If you're wondering what took so long, it has simply been a matter of timing and priorities. Shows over the past couple of years have been sporadic at best, in part due to the fact that Taylor and Friedemann are also members of Philip Zoellner Band, which has on occasion created scheduling conflicts. On other occasions, it has provided the perfect opportunity for both bands to share the bill and play together.
It's also a matter of priority. As Romanello explains it, all of the guys in the band are married and there are now a total of six "band kids" to be accounted for. "We all have lives and primary jobs," he said. And although the members may have let the dream of being big rock stars pass in favor of families, there's still a part of them that wants to rock.
"We all have our lives, but we still want to play," Romanello shared. "We're all just approaching it from a different angle and we're all happy with where we're at."
As a result, The Black Jackets haven't been in any hurry to rush anything out. If anything, the band has been more focused on playing when and where schedules would allow and paying its dues to reestablish itself on the local scene.
It also took its time in crafting the five songs that comprise the new EP to make it a true band effort. Romanello stressed the fact that these songs are truly a product of the band and everyone's input. "I came to the guys with the songs on an acoustic guitar with lyrics, but the rest became a full band effort to bring these songs to life," he shared.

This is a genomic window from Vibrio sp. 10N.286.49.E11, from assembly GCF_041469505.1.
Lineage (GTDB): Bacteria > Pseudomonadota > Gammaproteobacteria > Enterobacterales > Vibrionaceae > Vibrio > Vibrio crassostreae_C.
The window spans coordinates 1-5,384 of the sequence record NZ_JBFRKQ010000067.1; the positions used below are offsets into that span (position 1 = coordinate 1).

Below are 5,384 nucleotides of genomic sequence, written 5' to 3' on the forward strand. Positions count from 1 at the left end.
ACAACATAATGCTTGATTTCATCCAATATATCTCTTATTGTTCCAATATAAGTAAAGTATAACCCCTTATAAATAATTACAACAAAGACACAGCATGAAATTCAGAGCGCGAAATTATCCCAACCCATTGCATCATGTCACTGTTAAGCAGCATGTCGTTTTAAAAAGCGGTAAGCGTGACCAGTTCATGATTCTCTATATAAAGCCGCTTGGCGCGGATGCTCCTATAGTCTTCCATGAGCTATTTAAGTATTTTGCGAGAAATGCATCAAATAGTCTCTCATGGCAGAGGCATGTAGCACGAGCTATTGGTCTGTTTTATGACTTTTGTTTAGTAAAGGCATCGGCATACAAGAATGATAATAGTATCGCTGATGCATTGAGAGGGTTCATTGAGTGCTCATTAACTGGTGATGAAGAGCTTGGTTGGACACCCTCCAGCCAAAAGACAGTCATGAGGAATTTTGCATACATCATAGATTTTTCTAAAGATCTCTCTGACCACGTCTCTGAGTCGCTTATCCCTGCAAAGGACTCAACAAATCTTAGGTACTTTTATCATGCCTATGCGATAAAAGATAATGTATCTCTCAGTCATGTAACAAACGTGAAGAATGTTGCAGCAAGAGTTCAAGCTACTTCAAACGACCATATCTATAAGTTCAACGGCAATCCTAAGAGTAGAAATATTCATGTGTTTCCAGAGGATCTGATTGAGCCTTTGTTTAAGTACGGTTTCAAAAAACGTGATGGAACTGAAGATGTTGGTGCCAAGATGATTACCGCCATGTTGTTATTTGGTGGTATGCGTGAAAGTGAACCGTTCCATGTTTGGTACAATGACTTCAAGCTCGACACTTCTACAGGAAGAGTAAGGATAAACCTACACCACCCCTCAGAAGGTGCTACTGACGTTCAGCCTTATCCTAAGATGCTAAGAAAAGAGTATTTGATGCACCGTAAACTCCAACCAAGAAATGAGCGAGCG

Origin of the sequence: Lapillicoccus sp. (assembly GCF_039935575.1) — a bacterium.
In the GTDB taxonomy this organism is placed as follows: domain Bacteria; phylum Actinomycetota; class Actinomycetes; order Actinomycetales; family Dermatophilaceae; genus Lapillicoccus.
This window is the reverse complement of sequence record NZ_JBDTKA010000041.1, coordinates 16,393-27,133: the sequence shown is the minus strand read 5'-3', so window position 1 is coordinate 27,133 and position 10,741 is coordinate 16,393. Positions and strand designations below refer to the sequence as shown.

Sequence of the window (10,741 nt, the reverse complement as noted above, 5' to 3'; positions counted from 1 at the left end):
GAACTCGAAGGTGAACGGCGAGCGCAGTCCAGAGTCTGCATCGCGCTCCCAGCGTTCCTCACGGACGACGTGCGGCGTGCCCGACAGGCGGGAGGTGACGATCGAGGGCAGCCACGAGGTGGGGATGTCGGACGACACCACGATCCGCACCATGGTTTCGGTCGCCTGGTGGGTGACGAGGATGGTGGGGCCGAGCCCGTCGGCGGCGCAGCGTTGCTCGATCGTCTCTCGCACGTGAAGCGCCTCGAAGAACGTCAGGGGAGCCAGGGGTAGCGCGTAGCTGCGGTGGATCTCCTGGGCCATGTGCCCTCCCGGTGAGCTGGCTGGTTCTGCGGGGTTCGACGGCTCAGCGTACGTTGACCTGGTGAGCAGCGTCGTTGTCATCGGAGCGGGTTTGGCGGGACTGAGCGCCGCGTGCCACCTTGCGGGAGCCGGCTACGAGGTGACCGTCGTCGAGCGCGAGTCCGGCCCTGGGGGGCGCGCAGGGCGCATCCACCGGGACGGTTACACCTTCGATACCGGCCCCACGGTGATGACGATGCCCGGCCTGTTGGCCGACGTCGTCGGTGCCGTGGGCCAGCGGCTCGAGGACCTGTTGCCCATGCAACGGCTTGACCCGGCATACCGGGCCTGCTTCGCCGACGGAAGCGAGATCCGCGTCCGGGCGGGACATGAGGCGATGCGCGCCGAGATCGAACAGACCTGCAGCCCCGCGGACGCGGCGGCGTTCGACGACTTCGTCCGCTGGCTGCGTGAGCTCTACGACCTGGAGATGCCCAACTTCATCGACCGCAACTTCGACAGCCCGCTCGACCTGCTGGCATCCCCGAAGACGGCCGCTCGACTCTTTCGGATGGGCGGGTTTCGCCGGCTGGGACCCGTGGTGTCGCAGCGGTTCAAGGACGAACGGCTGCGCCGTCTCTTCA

The band makes a return to The Shrine the Saturday night, November 3, for the release party for Pleased to Meet Us with special guest Promo Dave & the Haters, All About A Bubble and Scotty Isaacs, formerly of Traveler) opening the show. Cover is $7 and everyone in attendance will receive a download card for a free digital copy of the new EP.
When discussing the release with Romanello, he shared that "So much has changed since I started in music. It seems like everyone gives their music away now. We did this record ourselves and did it on our terms, how we wanted. We wanted to share it with our fans and give it away, but not to just anyone. This way we're giving it to our fans and to anyone who cares enough to come out."
Of course, for those who prefer to have an actual CD in hand, physical copies will be available for sale at the show as well. Regardless of your preferred method of listening -- via digital copy or CD, this EP opens the door to the next chapter of Romanello's career with a band of friends and musical peers. The songs may be some of his best yet, especially the aforementioned "Lifting Me Higher" and reflective "The Way It Goes", which also appeared on this year's Homegroan compilation.
More than anything, however, it's a great reintroduction to Romanello's songwriting and a band that promises to carry on into the future on its own terms, balancing life, music and rock & roll dreams.
"We've been playing for a long time and this is our way to give back to the people who have supported us. That's really the motive behind this record," Romanello shared. "We appreciate the people who have stuck with us over the years and we're happy to still be doing this."
Send all comments and feedback regarding Music to email@example.com.
URL for this story: http://www.urbantulsa.comhttp://www.urbantulsa.com/gyrobase/Content?oid=oid%3A53607